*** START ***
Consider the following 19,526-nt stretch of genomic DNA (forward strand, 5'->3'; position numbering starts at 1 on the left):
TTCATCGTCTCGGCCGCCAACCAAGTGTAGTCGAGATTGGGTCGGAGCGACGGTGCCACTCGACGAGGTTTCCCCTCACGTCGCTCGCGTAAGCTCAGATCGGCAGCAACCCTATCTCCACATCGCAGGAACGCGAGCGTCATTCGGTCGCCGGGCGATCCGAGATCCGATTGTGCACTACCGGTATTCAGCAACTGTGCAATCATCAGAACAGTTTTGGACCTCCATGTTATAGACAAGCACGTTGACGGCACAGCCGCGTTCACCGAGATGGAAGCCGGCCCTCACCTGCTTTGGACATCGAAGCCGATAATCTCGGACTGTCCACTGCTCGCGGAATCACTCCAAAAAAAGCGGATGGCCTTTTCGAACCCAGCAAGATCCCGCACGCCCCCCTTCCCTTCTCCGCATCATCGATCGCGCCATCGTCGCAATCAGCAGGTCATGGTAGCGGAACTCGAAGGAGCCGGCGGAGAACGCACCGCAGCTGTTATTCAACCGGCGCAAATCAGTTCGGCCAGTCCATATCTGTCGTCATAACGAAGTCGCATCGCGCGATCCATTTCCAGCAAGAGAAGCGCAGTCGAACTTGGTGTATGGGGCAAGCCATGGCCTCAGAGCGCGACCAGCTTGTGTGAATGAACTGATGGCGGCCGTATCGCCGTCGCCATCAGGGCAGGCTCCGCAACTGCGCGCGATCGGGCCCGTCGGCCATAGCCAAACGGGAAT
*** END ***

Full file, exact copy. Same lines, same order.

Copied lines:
Consider the following 19,526-nt stretch of genomic DNA (forward strand, 5'->3'; position numbering starts at 1 on the left):
TTCATCGTCTCGGCCGCCAACCAAGTGTAGTCGAGATTGGGTCGGAGCGACGGTGCCACTCGACGAGGTTTCCCCTCACGTCGCTCGCGTAAGCTCAGATCGGCAGCAACCCTATCTCCACATCGCAGGAACGCGAGCGTCATTCGGTCGCCGGGCGATCCGAGATCCGATTGTGCACTACCGGTATTCAGCAACTGTGCAATCATCAGAACAGTTTTGGACCTCCATGTTATAGACAAGCACGTTGACGGCACAGCCGCGTTCACCGAGATGGAAGCCGGCCCTCACCTGCTTTGGACATCGAAGCCGATAATCTCGGACTGTCCACTGCTCGCGGAATCACTCCAAAAAAAGCGGATGGCCTTTTCGAACCCAGCAAGATCCCGCACGCCCCCCTTCCCTTCTCCGCATCATCGATCGCGCCATCGTCGCAATCAGCAGGTCATGGTAGCGGAACTCGAAGGAGCCGGCGGAGAACGCACCGCAGCTGTTATTCAACCGGCGCAAATCAGTTCGGCCAGTCCATATCTGTCGTCATAACGAAGTCGCATCGCGCGATCCATTTCCAGCAAGAGAAGCGCAGTCGAACTTGGTGTATGGGGCAAGCCATGGCCTCAGAGCGCGACCAGCTTGTGTGAATGAACTGATGGCGGCCGTATCGCCGTCGCCATCAGGGCAGGCTCCGCAACTGCGCGCGATCGGGCCCGTCGGCCATAGCCAAACGGGAAT